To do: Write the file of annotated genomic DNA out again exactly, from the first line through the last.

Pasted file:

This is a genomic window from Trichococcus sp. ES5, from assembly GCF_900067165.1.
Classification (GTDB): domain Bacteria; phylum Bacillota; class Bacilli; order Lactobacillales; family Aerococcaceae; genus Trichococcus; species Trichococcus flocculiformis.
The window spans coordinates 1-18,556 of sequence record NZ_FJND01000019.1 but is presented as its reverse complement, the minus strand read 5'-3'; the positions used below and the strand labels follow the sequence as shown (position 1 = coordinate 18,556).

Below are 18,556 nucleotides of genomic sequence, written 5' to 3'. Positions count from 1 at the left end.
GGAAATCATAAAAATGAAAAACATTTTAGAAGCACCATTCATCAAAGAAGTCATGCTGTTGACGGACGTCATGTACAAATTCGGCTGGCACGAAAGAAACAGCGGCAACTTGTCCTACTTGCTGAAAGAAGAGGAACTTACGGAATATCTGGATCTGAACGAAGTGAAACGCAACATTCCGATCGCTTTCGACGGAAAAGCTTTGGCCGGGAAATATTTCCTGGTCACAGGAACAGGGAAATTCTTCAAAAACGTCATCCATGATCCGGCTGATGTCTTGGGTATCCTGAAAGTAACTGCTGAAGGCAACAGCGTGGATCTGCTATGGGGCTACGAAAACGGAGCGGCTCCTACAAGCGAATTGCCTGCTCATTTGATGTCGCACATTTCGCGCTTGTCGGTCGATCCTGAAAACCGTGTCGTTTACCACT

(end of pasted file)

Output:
This is a genomic window from Trichococcus sp. ES5, from assembly GCF_900067165.1.
Classification (GTDB): domain Bacteria; phylum Bacillota; class Bacilli; order Lactobacillales; family Aerococcaceae; genus Trichococcus; species Trichococcus flocculiformis.
The window spans coordinates 1-18,556 of sequence record NZ_FJND01000019.1 but is presented as its reverse complement, the minus strand read 5'-3'; the positions used below and the strand labels follow the sequence as shown (position 1 = coordinate 18,556).

Below are 18,556 nucleotides of genomic sequence, written 5' to 3'. Positions count from 1 at the left end.
GGAAATCATAAAAATGAAAAACATTTTAGAAGCACCATTCATCAAAGAAGTCATGCTGTTGACGGACGTCATGTACAAATTCGGCTGGCACGAAAGAAACAGCGGCAACTTGTCCTACTTGCTGAAAGAAGAGGAACTTACGGAATATCTGGATCTGAACGAAGTGAAACGCAACATTCCGATCGCTTTCGACGGAAAAGCTTTGGCCGGGAAATATTTCCTGGTCACAGGAACAGGGAAATTCTTCAAAAACGTCATCCATGATCCGGCTGATGTCTTGGGTATCCTGAAAGTAACTGCTGAAGGCAACAGCGTGGATCTGCTATGGGGCTACGAAAACGGAGCGGCTCCTACAAGCGAATTGCCTGCTCATTTGATGTCGCACATTTCGCGCTTGTCGGTCGATCCTGAAAACCGTGTCGTTTACCACT